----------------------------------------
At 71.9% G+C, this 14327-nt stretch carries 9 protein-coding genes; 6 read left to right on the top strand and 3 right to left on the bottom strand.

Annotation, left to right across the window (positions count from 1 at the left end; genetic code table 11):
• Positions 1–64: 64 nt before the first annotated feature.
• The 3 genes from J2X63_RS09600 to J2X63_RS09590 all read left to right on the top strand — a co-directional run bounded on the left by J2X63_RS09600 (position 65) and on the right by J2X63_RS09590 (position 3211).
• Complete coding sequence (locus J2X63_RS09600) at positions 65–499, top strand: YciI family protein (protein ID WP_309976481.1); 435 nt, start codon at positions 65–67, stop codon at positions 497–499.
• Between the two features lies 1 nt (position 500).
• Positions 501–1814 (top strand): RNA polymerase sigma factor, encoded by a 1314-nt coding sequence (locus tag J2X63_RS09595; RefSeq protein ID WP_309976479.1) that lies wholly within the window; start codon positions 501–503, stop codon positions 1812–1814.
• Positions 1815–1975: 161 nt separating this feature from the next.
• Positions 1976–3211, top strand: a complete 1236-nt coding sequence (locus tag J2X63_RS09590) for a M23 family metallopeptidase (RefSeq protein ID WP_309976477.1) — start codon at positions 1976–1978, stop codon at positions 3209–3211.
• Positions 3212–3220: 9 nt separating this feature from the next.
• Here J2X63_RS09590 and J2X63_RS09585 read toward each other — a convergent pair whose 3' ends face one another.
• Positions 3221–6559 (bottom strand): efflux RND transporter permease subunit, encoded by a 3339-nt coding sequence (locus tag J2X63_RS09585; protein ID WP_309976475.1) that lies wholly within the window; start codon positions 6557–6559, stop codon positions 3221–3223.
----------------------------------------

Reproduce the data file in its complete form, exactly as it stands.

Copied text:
At 71.9% G+C, this 14327-nt stretch carries 9 protein-coding genes; 6 read left to right on the top strand and 3 right to left on the bottom strand.

Annotation, left to right across the window (positions count from 1 at the left end; genetic code table 11):
• Positions 1–64: 64 nt before the first annotated feature.
• The 3 genes from J2X63_RS09600 to J2X63_RS09590 all read left to right on the top strand — a co-directional run bounded on the left by J2X63_RS09600 (position 65) and on the right by J2X63_RS09590 (position 3211).
• Complete coding sequence (locus J2X63_RS09600) at positions 65–499, top strand: YciI family protein (protein ID WP_309976481.1); 435 nt, start codon at positions 65–67, stop codon at positions 497–499.
• Between the two features lies 1 nt (position 500).
• Positions 501–1814 (top strand): RNA polymerase sigma factor, encoded by a 1314-nt coding sequence (locus tag J2X63_RS09595; RefSeq protein ID WP_309976479.1) that lies wholly within the window; start codon positions 501–503, stop codon positions 1812–1814.
• Positions 1815–1975: 161 nt separating this feature from the next.
• Positions 1976–3211, top strand: a complete 1236-nt coding sequence (locus tag J2X63_RS09590) for a M23 family metallopeptidase (RefSeq protein ID WP_309976477.1) — start codon at positions 1976–1978, stop codon at positions 3209–3211.
• Positions 3212–3220: 9 nt separating this feature from the next.
• Here J2X63_RS09590 and J2X63_RS09585 read toward each other — a convergent pair whose 3' ends face one another.
• Positions 3221–6559 (bottom strand): efflux RND transporter permease subunit, encoded by a 3339-nt coding sequence (locus tag J2X63_RS09585; protein ID WP_309976475.1) that lies wholly within the window; start codon positions 6557–6559, stop codon positions 3221–3223.